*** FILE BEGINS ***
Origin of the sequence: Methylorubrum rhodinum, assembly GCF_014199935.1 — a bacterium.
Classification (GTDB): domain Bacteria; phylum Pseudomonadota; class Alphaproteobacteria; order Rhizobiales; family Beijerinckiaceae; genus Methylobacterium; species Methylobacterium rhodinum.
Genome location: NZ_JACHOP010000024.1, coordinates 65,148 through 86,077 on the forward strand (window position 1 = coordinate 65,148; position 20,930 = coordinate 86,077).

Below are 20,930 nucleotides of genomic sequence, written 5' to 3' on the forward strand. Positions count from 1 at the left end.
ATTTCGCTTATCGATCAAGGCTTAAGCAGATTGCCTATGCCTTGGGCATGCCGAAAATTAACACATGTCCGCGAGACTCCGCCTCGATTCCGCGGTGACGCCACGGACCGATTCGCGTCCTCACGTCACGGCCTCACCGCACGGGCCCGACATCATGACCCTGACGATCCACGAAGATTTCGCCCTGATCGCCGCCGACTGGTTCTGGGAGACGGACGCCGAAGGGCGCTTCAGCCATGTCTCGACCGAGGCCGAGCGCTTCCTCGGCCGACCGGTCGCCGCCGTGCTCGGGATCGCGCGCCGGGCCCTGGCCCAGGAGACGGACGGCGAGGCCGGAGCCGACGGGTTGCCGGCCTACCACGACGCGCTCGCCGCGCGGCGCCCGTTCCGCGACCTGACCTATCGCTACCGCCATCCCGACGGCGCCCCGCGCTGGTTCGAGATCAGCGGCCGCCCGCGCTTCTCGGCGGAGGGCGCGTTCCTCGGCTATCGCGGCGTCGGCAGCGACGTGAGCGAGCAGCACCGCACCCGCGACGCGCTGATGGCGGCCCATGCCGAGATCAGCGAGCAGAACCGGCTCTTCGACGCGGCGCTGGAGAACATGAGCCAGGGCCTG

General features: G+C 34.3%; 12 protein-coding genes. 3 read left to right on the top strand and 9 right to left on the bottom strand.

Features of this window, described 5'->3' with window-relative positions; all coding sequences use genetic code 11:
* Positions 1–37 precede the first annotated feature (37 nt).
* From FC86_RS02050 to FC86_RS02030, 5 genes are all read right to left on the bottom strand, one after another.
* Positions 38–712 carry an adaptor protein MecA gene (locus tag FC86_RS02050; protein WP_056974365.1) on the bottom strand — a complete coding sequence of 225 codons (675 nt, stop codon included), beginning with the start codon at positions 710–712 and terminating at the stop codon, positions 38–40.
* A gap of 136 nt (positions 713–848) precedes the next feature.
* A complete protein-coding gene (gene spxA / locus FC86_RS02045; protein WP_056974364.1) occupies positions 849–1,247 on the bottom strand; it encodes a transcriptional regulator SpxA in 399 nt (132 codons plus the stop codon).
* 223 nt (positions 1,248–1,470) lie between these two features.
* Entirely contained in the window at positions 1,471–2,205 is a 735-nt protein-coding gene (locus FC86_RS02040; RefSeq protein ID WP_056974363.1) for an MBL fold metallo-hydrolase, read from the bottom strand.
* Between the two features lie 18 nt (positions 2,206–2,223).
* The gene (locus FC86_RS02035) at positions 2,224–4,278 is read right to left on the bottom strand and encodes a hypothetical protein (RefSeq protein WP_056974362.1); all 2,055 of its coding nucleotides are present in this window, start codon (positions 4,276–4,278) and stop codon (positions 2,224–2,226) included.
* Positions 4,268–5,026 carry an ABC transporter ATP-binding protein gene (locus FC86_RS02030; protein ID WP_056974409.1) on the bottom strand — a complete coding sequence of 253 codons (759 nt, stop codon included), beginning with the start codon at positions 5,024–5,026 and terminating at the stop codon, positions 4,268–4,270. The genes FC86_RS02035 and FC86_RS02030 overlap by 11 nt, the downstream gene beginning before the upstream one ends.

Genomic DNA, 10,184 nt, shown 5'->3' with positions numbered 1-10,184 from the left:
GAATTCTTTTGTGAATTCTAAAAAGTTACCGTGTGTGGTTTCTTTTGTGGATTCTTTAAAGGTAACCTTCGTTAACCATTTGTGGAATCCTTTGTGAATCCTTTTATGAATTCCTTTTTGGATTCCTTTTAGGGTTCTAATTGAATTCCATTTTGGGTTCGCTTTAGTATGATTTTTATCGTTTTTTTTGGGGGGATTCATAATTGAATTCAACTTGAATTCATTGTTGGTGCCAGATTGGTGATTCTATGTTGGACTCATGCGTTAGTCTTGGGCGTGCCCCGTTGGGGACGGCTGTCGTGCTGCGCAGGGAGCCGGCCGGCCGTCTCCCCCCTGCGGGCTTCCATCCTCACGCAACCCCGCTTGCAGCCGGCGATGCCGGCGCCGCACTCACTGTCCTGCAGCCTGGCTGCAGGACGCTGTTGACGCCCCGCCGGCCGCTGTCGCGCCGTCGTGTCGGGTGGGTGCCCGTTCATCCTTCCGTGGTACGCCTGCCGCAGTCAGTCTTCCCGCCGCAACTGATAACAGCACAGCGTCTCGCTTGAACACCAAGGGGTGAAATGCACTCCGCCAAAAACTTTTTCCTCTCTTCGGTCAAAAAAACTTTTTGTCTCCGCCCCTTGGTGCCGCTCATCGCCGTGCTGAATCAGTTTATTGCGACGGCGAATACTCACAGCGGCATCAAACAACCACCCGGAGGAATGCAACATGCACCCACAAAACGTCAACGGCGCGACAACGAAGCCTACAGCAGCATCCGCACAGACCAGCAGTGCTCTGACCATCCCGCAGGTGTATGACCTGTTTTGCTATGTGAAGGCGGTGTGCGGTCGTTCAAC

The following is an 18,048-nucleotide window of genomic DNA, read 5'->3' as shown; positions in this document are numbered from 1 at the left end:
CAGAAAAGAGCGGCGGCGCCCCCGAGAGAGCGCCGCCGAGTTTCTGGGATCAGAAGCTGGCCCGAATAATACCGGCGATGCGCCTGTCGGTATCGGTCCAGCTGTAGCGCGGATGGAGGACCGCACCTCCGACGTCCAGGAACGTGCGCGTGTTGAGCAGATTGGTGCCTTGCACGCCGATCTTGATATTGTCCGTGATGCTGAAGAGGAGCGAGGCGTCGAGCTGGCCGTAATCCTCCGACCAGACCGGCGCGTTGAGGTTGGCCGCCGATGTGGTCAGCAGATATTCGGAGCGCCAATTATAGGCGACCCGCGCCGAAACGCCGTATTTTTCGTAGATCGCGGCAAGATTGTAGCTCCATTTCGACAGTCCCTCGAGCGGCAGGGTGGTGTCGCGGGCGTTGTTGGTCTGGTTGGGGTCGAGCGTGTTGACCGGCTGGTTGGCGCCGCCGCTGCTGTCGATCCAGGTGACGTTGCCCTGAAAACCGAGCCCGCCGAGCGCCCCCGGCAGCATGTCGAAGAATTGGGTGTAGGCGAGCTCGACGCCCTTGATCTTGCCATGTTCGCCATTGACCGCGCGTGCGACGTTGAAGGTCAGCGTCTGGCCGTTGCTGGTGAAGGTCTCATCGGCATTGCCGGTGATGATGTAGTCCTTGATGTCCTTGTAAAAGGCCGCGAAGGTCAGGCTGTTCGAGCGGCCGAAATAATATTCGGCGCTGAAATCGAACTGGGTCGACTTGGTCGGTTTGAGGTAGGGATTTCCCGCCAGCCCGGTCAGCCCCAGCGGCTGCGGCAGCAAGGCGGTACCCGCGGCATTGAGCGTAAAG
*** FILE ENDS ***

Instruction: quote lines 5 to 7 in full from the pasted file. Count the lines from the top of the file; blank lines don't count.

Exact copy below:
ATTTCGCTTATCGATCAAGGCTTAAGCAGATTGCCTATGCCTTGGGCATGCCGAAAATTAACACATGTCCGCGAGACTCCGCCTCGATTCCGCGGTGACGCCACGGACCGATTCGCGTCCTCACGTCACGGCCTCACCGCACGGGCCCGACATCATGACCCTGACGATCCACGAAGATTTCGCCCTGATCGCCGCCGACTGGTTCTGGGAGACGGACGCCGAAGGGCGCTTCAGCCATGTCTCGACCGAGGCCGAGCGCTTCCTCGGCCGACCGGTCGCCGCCGTGCTCGGGATCGCGCGCCGGGCCCTGGCCCAGGAGACGGACGGCGAGGCCGGAGCCGACGGGTTGCCGGCCTACCACGACGCGCTCGCCGCGCGGCGCCCGTTCCGCGACCTGACCTATCGCTACCGCCATCCCGACGGCGCCCCGCGCTGGTTCGAGATCAGCGGCCGCCCGCGCTTCTCGGCGGAGGGCGCGTTCCTCGGCTATCGCGGCGTCGGCAGCGACGTGAGCGAGCAGCACCGCACCCGCGACGCGCTGATGGCGGCCCATGCCGAGATCAGCGAGCAGAACCGGCTCTTCGACGCGGCGCTGGAGAACATGAGCCAGGGCCTG

General features: G+C 34.3%; 12 protein-coding genes. 3 read left to right on the top strand and 9 right to left on the bottom strand.

Features of this window, described 5'->3' with window-relative positions; all coding sequences use genetic code 11: